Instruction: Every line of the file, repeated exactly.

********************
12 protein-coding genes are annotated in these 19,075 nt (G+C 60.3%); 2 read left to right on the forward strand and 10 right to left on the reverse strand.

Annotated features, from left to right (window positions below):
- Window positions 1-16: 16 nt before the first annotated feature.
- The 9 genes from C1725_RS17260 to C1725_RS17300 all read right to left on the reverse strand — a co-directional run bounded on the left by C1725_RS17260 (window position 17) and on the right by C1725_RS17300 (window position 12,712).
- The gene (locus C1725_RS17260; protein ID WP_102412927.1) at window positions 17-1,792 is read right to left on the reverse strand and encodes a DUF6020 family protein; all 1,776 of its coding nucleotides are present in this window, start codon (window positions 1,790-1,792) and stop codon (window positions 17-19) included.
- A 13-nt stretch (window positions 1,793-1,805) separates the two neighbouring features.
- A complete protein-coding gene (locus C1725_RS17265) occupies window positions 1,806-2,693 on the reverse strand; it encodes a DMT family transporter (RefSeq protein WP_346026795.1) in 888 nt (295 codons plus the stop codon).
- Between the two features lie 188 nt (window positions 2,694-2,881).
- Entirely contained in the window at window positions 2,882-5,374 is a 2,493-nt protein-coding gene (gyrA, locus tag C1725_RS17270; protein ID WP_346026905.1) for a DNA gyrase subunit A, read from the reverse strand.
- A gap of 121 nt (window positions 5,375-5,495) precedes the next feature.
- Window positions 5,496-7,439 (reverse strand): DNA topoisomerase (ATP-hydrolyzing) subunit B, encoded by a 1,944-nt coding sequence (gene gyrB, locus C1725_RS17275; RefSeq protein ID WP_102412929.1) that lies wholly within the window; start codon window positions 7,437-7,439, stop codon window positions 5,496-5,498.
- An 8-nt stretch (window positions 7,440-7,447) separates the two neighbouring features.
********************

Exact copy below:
12 protein-coding genes are annotated in these 19,075 nt (G+C 60.3%); 2 read left to right on the forward strand and 10 right to left on the reverse strand.

Annotated features, from left to right (window positions below):
- Window positions 1-16: 16 nt before the first annotated feature.
- The 9 genes from C1725_RS17260 to C1725_RS17300 all read right to left on the reverse strand — a co-directional run bounded on the left by C1725_RS17260 (window position 17) and on the right by C1725_RS17300 (window position 12,712).
- The gene (locus C1725_RS17260; protein ID WP_102412927.1) at window positions 17-1,792 is read right to left on the reverse strand and encodes a DUF6020 family protein; all 1,776 of its coding nucleotides are present in this window, start codon (window positions 1,790-1,792) and stop codon (window positions 17-19) included.
- A 13-nt stretch (window positions 1,793-1,805) separates the two neighbouring features.
- A complete protein-coding gene (locus C1725_RS17265) occupies window positions 1,806-2,693 on the reverse strand; it encodes a DMT family transporter (RefSeq protein WP_346026795.1) in 888 nt (295 codons plus the stop codon).
- Between the two features lie 188 nt (window positions 2,694-2,881).
- Entirely contained in the window at window positions 2,882-5,374 is a 2,493-nt protein-coding gene (gyrA, locus tag C1725_RS17270; protein ID WP_346026905.1) for a DNA gyrase subunit A, read from the reverse strand.
- A gap of 121 nt (window positions 5,375-5,495) precedes the next feature.
- Window positions 5,496-7,439 (reverse strand): DNA topoisomerase (ATP-hydrolyzing) subunit B, encoded by a 1,944-nt coding sequence (gene gyrB, locus C1725_RS17275; RefSeq protein ID WP_102412929.1) that lies wholly within the window; start codon window positions 7,437-7,439, stop codon window positions 5,496-5,498.
- An 8-nt stretch (window positions 7,440-7,447) separates the two neighbouring features.